\ Rotary Golf Swing - 9 O'Clock Swing Plane

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Watch "9 O'Clock Swing Plane" Video

by Chuck Quinton

Swing plane is a hotly debated topic amongst the golfing world and for good reason. It is a critical piece to having a sound and repeatable swing. But, with all the conflicting beliefs on the swing plane, how does the average golfer know what to work on? I can assure you that there is no one perfect plane to swing a golf club on and that need not be perfect in your golf swing. What is necessary is for the shaft to be reasonably "on plane" at key points during the swing. But just what is "on plane?"



Study the image below. As you can see in the backswing, my shaft is pointing directly at the ball and as I come back down, my club is on the same plane during the downswing. This trend continues down into impact where my shaft and right elbow is on the exact same plane 9 o'clock plane I established during the backswing. When you can maintain a consistent swing plane becomes just details.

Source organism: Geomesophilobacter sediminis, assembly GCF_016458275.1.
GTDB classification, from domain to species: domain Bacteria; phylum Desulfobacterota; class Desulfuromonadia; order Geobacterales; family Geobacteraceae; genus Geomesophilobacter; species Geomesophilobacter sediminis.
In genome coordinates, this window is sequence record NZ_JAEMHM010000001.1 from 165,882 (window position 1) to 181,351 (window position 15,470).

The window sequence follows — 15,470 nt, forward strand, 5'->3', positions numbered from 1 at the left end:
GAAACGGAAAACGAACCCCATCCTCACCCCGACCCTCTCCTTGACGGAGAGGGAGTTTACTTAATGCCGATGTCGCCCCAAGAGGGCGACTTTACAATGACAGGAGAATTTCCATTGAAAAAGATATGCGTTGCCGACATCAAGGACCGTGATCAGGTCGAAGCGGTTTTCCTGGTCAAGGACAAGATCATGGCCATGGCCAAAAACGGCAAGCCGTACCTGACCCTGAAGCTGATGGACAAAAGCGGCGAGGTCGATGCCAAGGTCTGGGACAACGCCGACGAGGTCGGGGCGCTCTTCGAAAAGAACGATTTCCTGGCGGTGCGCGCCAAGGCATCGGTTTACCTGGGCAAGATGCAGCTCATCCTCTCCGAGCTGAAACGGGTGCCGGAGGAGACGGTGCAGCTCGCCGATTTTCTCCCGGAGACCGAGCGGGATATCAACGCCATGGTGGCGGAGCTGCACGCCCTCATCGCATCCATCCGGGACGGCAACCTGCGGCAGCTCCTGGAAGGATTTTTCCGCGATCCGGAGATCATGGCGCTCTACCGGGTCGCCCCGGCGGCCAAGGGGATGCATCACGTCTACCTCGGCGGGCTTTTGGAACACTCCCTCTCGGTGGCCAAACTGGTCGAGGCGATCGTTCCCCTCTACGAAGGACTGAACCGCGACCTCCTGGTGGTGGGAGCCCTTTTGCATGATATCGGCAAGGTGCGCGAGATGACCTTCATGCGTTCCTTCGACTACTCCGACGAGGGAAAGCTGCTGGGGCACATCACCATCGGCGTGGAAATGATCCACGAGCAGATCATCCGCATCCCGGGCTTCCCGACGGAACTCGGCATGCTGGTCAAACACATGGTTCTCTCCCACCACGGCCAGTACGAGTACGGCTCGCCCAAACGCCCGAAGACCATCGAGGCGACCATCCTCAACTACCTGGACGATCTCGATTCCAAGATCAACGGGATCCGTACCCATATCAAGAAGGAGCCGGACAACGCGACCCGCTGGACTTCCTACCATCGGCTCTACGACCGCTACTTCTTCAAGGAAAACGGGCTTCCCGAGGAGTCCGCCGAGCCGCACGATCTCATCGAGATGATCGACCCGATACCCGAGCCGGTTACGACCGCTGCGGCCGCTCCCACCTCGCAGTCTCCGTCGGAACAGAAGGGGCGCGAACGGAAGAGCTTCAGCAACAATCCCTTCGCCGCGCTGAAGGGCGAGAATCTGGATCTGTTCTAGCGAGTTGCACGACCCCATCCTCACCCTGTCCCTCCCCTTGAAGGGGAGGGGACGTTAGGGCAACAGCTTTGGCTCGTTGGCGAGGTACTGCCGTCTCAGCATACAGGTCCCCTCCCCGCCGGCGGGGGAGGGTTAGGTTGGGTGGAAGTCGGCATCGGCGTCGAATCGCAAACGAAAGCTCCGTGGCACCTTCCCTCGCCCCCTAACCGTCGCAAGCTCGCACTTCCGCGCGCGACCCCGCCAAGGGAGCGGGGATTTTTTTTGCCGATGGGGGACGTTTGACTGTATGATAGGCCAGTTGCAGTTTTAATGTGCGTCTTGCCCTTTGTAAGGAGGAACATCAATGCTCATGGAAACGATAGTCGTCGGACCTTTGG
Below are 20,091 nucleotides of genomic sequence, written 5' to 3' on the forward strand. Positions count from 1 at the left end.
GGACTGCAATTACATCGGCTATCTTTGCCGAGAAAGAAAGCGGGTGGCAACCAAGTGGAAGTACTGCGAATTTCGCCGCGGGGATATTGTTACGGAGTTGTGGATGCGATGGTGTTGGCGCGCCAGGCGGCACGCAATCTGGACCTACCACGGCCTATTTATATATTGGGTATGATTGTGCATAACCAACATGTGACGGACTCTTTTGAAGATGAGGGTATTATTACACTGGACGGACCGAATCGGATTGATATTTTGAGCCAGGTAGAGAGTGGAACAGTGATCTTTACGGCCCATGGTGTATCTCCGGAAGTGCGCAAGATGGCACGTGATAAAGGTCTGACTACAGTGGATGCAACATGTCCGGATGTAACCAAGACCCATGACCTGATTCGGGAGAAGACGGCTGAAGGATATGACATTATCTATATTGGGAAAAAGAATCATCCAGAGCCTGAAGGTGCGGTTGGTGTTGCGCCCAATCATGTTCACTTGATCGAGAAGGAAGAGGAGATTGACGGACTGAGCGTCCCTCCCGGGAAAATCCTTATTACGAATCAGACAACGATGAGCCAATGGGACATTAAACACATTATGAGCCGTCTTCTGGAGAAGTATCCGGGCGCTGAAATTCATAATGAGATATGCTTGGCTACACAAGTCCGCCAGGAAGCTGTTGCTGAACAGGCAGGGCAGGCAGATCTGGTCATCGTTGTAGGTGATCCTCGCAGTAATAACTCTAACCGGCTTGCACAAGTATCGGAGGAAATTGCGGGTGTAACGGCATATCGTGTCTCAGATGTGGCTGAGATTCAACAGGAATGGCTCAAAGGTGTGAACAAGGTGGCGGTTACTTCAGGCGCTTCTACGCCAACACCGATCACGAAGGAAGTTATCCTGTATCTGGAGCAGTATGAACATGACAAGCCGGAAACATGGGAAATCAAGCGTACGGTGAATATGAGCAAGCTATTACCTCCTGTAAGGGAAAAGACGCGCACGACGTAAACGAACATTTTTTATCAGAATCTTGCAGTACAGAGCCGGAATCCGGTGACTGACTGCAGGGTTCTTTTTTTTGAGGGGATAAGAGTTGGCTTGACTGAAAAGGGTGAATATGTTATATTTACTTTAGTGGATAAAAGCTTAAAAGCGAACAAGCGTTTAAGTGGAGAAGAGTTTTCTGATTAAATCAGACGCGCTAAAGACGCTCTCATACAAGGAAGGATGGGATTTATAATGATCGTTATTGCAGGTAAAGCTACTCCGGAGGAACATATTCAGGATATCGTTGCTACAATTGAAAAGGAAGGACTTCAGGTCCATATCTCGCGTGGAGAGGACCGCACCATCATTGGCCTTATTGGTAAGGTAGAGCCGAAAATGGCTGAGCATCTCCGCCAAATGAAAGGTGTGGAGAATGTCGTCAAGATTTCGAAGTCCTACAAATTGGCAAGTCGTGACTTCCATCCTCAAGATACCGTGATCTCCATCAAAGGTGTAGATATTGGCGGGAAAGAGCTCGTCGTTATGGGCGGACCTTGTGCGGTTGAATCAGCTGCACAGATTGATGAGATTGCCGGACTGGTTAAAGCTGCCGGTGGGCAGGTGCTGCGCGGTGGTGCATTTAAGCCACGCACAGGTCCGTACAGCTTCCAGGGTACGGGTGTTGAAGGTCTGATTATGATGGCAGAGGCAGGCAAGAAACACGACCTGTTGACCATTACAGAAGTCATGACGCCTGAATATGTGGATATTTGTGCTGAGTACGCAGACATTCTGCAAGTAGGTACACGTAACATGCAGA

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While swinging the club back and through on one plane certainly isn't a requirement to hit great golf shots, swinging on a reasonably good plane is important and something that most golfers will have to work at to accomplish. By using the drill in this video, you will quickly realize whether or not you have been swinging on plane and what you need to work on to correct it. The main area to focus on is getting the club on plane at 9 o'clock during the backswing as that sets the path for the rest of the swing. The downswing and impact area is nothing more than a reaction to what you did on the way back, so get this one simple position on plane and you will be well on your way to improved ball striking.




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